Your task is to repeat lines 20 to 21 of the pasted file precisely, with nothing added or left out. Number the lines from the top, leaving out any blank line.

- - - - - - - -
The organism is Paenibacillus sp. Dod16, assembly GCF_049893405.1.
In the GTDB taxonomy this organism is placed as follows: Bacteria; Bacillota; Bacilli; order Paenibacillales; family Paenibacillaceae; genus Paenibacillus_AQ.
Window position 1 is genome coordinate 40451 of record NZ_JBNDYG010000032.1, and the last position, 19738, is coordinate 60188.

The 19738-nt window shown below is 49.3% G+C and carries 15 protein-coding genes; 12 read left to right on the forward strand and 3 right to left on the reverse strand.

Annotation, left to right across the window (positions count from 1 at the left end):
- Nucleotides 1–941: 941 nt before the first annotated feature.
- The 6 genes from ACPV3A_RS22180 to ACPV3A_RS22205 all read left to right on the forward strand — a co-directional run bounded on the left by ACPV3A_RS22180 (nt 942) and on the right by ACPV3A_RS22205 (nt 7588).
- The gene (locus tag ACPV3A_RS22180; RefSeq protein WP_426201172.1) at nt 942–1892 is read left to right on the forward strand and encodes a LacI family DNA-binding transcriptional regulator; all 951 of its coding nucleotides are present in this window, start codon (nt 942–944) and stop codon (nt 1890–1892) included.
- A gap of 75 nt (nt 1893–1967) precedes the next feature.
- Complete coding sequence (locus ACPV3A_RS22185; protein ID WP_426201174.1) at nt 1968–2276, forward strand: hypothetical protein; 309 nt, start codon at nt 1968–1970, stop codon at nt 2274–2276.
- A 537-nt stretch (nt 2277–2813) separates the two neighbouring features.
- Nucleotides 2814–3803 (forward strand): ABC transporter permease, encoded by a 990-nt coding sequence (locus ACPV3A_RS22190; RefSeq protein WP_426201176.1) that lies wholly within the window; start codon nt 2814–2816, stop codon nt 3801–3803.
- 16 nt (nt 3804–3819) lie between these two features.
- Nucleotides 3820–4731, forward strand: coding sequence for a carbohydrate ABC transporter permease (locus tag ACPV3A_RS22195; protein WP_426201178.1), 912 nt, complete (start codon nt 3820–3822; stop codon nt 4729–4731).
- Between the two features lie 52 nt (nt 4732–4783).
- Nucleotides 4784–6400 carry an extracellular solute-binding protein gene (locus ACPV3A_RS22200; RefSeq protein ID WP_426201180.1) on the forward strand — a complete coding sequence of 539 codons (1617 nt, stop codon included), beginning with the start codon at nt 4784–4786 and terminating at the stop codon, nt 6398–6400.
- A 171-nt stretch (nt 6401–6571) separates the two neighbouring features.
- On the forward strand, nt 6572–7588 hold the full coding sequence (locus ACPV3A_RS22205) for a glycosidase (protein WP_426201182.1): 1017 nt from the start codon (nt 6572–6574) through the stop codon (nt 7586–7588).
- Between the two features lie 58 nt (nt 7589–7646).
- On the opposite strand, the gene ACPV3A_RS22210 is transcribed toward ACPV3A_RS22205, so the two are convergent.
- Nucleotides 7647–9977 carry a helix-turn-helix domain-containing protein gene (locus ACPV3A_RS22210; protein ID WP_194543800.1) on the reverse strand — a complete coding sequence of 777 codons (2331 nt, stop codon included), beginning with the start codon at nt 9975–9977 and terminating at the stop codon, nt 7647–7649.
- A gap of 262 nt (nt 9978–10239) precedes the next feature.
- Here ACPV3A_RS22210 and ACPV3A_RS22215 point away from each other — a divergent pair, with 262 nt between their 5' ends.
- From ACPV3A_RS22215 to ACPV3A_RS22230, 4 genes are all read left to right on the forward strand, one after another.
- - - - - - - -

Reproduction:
- On the opposite strand, the gene ACPV3A_RS22210 is transcribed toward ACPV3A_RS22205, so the two are convergent.
- Nucleotides 7647–9977 carry a helix-turn-helix domain-containing protein gene (locus ACPV3A_RS22210; protein ID WP_194543800.1) on the reverse strand — a complete coding sequence of 777 codons (2331 nt, stop codon included), beginning with the start codon at nt 9975–9977 and terminating at the stop codon, nt 7647–7649.